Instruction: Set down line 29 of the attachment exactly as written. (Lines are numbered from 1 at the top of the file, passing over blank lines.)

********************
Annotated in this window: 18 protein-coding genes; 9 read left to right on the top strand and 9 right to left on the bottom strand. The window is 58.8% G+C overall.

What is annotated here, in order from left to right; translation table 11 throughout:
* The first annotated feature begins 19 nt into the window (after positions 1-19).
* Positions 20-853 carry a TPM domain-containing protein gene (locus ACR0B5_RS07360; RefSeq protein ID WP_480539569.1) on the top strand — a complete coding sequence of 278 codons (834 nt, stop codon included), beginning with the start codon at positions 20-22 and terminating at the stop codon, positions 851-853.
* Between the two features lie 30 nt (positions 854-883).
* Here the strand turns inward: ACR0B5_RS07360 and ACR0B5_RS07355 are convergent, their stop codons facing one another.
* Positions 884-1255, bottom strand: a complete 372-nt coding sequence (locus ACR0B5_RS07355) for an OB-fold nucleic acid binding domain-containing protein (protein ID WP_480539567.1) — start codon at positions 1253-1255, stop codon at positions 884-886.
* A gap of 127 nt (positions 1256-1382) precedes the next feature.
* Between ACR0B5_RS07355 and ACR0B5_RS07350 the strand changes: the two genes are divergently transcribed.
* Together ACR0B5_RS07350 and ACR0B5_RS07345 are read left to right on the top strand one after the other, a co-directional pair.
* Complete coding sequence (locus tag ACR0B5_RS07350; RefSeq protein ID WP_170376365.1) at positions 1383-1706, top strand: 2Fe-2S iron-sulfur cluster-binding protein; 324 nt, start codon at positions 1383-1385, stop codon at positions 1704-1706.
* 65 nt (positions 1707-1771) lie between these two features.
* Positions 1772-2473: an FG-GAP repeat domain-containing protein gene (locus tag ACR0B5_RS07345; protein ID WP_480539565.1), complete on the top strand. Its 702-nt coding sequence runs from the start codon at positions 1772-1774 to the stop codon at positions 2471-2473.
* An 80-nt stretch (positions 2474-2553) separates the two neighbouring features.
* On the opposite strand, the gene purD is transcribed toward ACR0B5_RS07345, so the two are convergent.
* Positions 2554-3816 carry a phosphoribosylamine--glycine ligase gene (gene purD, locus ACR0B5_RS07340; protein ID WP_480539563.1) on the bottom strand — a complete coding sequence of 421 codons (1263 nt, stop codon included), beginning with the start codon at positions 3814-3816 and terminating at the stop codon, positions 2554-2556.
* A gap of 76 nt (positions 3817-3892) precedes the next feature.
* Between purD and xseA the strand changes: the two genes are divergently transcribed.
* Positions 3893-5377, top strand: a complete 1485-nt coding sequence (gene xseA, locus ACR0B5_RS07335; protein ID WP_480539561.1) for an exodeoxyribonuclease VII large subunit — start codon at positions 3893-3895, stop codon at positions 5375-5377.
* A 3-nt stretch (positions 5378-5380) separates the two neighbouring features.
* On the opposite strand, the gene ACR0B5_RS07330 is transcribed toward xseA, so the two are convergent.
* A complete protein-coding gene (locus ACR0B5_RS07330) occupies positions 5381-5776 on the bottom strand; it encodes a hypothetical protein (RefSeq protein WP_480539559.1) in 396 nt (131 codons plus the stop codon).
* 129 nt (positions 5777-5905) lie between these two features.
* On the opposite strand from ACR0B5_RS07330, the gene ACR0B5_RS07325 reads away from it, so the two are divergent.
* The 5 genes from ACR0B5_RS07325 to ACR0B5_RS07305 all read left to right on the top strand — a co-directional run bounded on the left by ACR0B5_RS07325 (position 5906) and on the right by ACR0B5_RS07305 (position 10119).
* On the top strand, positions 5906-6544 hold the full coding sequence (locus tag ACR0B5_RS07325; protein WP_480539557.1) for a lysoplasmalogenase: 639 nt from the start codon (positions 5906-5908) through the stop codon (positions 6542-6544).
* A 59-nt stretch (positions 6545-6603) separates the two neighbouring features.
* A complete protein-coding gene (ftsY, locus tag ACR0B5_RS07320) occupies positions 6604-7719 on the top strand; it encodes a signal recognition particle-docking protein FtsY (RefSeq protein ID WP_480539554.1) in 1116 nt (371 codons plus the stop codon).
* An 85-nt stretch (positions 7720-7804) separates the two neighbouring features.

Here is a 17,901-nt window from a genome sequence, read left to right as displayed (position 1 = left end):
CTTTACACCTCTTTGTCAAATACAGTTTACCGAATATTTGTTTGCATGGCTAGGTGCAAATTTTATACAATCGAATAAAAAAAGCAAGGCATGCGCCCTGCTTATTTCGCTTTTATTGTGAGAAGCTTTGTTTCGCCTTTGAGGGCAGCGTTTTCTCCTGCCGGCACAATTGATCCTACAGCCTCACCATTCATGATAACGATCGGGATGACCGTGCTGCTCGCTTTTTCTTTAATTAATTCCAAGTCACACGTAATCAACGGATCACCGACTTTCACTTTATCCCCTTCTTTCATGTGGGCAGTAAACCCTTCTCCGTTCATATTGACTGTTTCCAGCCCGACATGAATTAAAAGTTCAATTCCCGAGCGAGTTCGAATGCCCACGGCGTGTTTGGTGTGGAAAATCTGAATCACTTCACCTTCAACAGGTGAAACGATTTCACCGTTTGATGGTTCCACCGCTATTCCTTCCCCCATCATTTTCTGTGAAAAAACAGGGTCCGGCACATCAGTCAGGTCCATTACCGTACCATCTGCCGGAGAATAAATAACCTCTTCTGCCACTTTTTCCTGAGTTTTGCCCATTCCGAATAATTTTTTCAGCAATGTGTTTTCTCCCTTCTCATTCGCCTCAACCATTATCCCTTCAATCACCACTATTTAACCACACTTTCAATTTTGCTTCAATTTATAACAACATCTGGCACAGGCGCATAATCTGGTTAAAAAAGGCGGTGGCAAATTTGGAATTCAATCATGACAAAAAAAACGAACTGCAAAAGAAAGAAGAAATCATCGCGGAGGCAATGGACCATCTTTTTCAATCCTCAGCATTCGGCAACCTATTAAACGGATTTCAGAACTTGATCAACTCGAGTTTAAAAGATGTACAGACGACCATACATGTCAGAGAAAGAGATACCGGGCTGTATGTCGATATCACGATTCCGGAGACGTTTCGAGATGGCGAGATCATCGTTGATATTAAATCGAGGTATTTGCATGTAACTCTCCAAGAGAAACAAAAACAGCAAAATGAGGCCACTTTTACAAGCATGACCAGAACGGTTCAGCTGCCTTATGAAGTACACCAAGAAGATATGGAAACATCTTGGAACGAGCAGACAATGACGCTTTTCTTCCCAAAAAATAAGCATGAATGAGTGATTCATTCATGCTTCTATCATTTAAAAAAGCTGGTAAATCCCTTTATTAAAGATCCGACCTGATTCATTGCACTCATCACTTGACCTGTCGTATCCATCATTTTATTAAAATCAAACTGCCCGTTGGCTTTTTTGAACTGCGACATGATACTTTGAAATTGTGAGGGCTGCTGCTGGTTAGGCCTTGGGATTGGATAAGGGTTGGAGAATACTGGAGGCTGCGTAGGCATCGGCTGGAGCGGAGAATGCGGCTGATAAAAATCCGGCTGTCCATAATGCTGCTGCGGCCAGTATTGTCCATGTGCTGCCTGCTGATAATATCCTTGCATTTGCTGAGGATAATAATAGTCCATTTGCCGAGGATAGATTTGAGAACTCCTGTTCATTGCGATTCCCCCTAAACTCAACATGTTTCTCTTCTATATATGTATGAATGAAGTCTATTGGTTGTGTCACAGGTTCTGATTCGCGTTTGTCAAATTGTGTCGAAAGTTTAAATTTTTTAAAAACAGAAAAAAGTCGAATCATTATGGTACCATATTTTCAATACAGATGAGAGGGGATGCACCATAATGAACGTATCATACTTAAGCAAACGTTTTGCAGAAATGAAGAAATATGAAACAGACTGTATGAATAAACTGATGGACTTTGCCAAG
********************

* An 85-nt stretch (positions 7720-7804) separates the two neighbouring features.